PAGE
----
war axe.jpg

Edited by Darius West

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Nor are they as convenient and easy to carry safely and deploy to hand as a shortsword is. You (and your neighbouring files) do not want a sharp metal thing flapping around your hip in a belt loop; an axe needs to be in a holder that covers the head, then you have to grasp the head to draw it out, and change your grip to the correct end to use it. Not a trivial set of actions in the press. Even shortswords are best carried on the right hip for when you're going to want to switch to it while in close order formation; reaching across the body is less convenient. Axe-armed shield walls like Saxons and Varangians started out with the axe in hand.

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6 hours ago, Atgxtg said:

That's odd. The "broadsword" in RQ has always been "about 1 meter" in length. So the swords got shorter in Glorantha.

 

No, that would be the maximum size of such a sword. The measurements were of terrestrial broadswords.

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7 hours ago, Darius West said:

Okay, I see that the matter is utterly complete now, and I agree that the shortsword is a very good secondary weapon for hoplites, and there is ample evidence for Yelmalios using them.  No argument.  I would like to raise one small point however.  I could see an argument for a regional variation for employing a war axe.  The notion being that a war axe is well suited to close quarters combat, and better than a shortsword in many ways.  Axes do a lot of damage to wooden shields, and the hook of the axe blade can be used to hook a shield so compatriots can "tag team" an open enemy. Thus I could see a good argument for transitioning from a phalanx to an axe-armed shield wall like vikings/varangians/saxons etc, although I would also concur with anyone who pointed out that these tactics are not bronze age, but "Dark" age.  Now Yelmalio has connections to the earth, amd the argument about shortswords=death is true.  I dare say that in places where the Yelmalios are near the Aldryami, they probably wouldn't flaunt axes for obvious reasons.  I would also point out that historically, axes use less metal and take less skill to make, and thus should cost less than shortswords that use more metal and take more skill to make.  Also axes do more damage than shortswords.  As I recall, Aggar and Tarsh have a cultural bias towards axes and aren't exactly teeming with Aldryami, and a bit of regional variation is good for the de-monoculturization of Glorantha. Religions should be very similar between regions, but never quite "the same" after all.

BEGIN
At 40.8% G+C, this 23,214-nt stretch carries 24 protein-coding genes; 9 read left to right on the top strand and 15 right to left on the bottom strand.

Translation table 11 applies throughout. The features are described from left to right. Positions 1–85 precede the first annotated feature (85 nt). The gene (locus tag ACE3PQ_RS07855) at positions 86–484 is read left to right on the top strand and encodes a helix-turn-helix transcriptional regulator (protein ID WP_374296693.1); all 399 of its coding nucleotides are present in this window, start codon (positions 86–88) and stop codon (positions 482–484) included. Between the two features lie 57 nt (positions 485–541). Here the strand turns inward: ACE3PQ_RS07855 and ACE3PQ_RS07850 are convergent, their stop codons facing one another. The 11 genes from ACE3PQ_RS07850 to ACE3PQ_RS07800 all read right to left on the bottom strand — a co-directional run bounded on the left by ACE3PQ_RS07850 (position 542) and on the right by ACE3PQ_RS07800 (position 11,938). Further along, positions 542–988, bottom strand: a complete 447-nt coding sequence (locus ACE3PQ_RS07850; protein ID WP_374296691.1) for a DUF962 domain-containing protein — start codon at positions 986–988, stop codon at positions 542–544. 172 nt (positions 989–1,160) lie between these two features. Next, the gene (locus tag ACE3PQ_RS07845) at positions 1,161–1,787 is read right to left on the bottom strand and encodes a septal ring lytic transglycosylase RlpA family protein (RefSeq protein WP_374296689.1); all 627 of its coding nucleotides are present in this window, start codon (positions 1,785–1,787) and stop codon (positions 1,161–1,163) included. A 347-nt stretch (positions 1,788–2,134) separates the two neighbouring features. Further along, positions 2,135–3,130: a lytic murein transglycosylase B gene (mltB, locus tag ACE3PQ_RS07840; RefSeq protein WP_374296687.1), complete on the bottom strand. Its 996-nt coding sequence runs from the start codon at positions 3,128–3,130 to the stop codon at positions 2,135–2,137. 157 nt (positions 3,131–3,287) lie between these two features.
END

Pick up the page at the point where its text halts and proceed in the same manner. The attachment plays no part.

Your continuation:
war axe.jpg

Aldryamis use axes too.

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That's something that I've found interesting - Flamal apparently killed Stone with an axe. That scenario seems so backwards in terms of tool implementation that I can't help but think that there must be some deeper symbolism to it.

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17 hours ago, Sir_Godspeed said:

That's something that I've found interesting - Flamal apparently killed Stone with an axe. That scenario seems so backwards in terms of tool implementation that I can't help but think that there must be some deeper symbolism to it.